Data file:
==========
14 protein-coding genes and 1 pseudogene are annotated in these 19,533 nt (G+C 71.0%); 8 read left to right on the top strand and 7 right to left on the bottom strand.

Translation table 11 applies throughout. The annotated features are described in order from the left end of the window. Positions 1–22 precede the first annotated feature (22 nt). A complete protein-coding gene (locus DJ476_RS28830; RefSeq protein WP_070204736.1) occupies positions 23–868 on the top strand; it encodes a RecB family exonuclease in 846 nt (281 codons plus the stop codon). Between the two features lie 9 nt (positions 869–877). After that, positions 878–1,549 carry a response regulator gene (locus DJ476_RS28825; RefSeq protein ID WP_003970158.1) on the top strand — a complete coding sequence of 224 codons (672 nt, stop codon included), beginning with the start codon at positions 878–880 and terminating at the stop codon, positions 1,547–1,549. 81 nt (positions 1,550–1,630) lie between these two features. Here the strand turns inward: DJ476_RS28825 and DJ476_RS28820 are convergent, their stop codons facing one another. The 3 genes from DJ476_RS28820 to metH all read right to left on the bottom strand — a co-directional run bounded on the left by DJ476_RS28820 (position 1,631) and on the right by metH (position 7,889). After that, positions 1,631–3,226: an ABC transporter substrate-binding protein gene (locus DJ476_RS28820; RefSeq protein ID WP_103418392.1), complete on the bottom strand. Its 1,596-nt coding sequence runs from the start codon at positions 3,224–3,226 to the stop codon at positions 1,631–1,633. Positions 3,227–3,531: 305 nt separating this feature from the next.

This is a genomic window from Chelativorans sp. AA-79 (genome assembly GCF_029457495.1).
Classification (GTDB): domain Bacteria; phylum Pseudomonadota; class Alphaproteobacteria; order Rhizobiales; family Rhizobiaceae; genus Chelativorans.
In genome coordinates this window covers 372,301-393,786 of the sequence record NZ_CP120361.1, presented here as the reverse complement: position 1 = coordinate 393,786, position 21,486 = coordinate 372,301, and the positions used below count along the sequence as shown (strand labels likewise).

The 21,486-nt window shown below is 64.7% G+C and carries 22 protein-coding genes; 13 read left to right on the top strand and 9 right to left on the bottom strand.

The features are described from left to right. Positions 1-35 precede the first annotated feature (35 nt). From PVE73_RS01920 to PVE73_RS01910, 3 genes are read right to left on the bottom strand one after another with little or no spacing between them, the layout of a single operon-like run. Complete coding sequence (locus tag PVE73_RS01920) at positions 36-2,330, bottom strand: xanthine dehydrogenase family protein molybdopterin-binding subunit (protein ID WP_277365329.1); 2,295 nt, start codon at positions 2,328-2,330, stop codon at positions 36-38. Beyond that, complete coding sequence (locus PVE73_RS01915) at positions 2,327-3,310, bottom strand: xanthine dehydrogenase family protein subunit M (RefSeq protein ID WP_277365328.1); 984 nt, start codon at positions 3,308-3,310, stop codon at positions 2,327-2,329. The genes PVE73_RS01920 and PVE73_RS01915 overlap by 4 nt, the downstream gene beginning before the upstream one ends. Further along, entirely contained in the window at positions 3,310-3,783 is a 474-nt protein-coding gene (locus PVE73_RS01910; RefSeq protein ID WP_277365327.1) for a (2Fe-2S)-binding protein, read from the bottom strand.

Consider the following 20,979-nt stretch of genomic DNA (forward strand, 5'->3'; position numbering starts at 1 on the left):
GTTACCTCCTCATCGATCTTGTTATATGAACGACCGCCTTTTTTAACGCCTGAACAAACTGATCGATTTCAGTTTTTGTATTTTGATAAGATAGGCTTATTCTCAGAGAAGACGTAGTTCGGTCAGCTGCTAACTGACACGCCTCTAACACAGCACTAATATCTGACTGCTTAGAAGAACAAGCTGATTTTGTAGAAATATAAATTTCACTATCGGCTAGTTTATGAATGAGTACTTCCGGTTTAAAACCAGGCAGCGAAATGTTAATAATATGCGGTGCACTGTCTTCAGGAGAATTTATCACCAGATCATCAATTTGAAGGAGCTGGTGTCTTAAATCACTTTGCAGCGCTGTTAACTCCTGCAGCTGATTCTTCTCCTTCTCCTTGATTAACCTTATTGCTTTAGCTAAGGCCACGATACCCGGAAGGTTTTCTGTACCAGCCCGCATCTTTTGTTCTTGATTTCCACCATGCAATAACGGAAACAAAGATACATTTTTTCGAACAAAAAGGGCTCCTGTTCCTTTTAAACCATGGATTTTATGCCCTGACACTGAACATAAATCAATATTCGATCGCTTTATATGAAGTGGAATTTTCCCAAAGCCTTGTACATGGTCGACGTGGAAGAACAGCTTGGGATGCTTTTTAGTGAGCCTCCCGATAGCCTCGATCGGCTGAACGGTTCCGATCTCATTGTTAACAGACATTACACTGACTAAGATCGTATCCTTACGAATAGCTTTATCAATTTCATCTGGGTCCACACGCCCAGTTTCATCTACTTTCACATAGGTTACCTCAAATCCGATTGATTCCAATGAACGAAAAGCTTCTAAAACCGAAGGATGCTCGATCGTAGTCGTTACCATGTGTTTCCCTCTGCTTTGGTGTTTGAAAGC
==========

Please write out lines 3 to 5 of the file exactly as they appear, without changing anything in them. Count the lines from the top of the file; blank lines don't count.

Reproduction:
This is a genomic window from Chelativorans sp. AA-79 (genome assembly GCF_029457495.1).
Classification (GTDB): domain Bacteria; phylum Pseudomonadota; class Alphaproteobacteria; order Rhizobiales; family Rhizobiaceae; genus Chelativorans.
In genome coordinates this window covers 372,301-393,786 of the sequence record NZ_CP120361.1, presented here as the reverse complement: position 1 = coordinate 393,786, position 21,486 = coordinate 372,301, and the positions used below count along the sequence as shown (strand labels likewise).